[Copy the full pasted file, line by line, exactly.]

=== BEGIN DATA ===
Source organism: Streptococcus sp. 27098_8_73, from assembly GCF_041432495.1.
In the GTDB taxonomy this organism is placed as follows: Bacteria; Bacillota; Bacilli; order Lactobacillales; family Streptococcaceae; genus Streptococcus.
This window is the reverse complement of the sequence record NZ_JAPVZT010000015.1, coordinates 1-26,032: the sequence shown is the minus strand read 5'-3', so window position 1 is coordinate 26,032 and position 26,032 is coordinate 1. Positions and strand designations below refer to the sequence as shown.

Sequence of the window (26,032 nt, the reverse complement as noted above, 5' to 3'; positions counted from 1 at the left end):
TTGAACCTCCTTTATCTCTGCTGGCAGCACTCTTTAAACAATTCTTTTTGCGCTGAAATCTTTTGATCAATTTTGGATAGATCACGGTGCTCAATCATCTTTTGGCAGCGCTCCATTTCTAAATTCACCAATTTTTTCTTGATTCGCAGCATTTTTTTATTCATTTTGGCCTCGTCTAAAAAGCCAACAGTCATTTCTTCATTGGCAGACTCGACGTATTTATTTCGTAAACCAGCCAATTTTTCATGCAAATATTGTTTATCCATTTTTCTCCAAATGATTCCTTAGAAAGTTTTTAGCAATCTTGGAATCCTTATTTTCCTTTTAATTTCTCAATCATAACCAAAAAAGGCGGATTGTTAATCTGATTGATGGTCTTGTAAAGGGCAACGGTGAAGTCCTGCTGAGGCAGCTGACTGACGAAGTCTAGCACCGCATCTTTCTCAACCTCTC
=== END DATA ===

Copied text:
Source organism: Streptococcus sp. 27098_8_73, from assembly GCF_041432495.1.
In the GTDB taxonomy this organism is placed as follows: Bacteria; Bacillota; Bacilli; order Lactobacillales; family Streptococcaceae; genus Streptococcus.
This window is the reverse complement of the sequence record NZ_JAPVZT010000015.1, coordinates 1-26,032: the sequence shown is the minus strand read 5'-3', so window position 1 is coordinate 26,032 and position 26,032 is coordinate 1. Positions and strand designations below refer to the sequence as shown.

Sequence of the window (26,032 nt, the reverse complement as noted above, 5' to 3'; positions counted from 1 at the left end):
TTGAACCTCCTTTATCTCTGCTGGCAGCACTCTTTAAACAATTCTTTTTGCGCTGAAATCTTTTGATCAATTTTGGATAGATCACGGTGCTCAATCATCTTTTGGCAGCGCTCCATTTCTAAATTCACCAATTTTTTCTTGATTCGCAGCATTTTTTTATTCATTTTGGCCTCGTCTAAAAAGCCAACAGTCATTTCTTCATTGGCAGACTCGACGTATTTATTTCGTAAACCAGCCAATTTTTCATGCAAATATTGTTTATCCATTTTTCTCCAAATGATTCCTTAGAAAGTTTTTAGCAATCTTGGAATCCTTATTTTCCTTTTAATTTCTCAATCATAACCAAAAAAGGCGGATTGTTAATCTGATTGATGGTCTTGTAAAGGGCAACGGTGAAGTCCTGCTGAGGCAGCTGACTGACGAAGTCTAGCACCGCATCTTTCTCAACCTCTC